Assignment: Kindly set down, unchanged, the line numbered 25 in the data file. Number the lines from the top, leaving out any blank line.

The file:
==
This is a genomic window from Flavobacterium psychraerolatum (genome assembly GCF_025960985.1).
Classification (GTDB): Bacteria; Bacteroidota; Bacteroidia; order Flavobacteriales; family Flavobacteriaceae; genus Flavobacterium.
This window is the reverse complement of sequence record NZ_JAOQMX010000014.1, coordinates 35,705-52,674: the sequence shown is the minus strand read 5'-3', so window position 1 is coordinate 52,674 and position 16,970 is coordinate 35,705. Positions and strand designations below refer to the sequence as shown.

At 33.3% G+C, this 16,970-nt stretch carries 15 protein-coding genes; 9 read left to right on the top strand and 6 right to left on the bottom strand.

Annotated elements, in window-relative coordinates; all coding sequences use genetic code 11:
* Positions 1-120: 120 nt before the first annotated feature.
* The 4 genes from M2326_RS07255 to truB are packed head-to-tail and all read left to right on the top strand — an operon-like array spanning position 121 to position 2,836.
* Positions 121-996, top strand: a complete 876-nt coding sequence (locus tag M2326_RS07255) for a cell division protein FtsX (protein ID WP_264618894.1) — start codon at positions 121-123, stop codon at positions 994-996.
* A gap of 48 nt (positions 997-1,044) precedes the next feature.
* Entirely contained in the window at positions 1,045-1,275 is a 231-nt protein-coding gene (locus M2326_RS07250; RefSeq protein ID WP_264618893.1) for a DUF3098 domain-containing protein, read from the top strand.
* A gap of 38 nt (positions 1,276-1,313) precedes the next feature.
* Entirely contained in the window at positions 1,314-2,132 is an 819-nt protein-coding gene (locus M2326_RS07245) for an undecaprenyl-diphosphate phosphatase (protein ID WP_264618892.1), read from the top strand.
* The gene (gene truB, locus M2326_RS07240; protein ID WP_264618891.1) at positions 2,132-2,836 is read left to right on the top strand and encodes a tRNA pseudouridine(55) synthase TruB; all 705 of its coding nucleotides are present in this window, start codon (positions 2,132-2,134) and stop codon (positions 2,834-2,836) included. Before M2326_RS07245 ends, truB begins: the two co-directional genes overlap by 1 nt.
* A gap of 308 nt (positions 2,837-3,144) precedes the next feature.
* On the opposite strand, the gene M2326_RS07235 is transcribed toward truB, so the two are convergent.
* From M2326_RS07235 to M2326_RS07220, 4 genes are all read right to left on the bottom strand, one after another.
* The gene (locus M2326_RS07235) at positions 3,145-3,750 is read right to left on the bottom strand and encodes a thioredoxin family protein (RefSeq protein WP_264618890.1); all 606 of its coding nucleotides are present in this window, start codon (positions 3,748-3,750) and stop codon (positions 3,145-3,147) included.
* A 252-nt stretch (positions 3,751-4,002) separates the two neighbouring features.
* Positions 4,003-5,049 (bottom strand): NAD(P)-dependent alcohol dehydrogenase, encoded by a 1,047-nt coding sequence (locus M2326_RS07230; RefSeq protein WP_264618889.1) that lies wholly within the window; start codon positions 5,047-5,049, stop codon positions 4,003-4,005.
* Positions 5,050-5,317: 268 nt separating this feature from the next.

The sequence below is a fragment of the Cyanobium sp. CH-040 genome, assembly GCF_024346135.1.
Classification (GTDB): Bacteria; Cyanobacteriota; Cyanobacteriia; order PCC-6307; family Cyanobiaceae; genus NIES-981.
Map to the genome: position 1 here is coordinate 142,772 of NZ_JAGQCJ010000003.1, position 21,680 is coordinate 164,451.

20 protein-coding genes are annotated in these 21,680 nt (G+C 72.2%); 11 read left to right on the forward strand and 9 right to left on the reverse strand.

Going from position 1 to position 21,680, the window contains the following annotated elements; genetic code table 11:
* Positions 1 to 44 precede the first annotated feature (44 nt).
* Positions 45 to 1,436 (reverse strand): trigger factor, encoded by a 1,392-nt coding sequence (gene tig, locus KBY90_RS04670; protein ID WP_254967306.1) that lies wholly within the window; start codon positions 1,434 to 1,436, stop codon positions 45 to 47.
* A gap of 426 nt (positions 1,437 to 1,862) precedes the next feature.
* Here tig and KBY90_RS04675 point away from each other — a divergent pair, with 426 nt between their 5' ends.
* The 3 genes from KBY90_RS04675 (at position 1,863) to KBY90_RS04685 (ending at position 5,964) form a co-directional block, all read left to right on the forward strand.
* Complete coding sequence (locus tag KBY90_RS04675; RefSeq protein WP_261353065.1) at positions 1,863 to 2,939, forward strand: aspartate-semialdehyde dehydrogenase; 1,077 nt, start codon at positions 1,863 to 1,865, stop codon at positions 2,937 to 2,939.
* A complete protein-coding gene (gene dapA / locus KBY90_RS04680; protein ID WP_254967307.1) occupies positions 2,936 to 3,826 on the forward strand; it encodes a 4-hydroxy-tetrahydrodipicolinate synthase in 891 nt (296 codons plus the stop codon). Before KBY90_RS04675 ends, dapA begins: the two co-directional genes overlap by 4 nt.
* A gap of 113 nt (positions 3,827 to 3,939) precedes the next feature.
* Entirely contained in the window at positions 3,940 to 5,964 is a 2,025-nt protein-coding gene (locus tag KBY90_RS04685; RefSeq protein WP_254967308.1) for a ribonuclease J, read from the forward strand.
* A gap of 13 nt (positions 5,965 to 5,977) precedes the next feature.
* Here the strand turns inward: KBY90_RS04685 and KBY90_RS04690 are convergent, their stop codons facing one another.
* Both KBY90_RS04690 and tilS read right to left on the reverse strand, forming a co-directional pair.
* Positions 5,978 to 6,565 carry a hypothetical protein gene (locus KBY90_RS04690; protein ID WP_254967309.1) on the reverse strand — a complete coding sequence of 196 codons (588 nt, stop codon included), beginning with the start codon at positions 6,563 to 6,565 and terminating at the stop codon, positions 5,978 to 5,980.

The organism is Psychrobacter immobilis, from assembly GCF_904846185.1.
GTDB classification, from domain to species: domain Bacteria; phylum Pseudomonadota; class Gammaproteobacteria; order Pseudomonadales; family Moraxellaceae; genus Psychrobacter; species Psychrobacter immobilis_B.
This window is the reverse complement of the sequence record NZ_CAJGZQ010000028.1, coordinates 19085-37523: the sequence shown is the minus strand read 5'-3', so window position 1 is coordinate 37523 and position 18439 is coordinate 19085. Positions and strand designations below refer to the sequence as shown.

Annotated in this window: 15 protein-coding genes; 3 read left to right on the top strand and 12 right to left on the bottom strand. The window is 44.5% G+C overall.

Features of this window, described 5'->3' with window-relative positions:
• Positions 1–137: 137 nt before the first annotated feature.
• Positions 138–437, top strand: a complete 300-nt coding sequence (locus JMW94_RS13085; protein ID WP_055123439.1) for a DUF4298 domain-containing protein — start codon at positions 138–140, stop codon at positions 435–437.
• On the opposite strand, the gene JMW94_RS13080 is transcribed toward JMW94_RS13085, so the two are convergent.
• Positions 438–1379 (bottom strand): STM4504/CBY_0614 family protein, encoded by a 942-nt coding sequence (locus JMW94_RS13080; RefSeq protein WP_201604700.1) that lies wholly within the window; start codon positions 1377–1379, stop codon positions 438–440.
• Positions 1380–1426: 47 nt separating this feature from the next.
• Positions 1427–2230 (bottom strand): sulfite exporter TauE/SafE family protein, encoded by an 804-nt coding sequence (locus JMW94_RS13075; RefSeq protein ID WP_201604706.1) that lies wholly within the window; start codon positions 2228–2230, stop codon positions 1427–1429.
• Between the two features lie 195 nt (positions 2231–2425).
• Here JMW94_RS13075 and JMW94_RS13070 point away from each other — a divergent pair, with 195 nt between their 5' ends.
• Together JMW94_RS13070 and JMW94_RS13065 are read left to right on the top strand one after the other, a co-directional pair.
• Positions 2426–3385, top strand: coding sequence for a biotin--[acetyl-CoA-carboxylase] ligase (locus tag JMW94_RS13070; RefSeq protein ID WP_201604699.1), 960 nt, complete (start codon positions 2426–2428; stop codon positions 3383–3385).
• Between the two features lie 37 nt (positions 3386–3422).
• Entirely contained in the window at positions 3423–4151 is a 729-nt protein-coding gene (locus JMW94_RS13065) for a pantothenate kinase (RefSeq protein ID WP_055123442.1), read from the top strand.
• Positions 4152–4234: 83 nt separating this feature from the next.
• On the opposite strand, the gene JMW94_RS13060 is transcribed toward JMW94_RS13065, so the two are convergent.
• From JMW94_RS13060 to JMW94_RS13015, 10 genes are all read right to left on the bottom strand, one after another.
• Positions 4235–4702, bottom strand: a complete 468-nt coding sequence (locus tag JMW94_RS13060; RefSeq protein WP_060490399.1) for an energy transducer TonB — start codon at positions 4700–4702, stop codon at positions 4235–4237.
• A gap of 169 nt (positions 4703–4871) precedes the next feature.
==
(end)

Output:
Going from position 1 to position 21,680, the window contains the following annotated elements; genetic code table 11: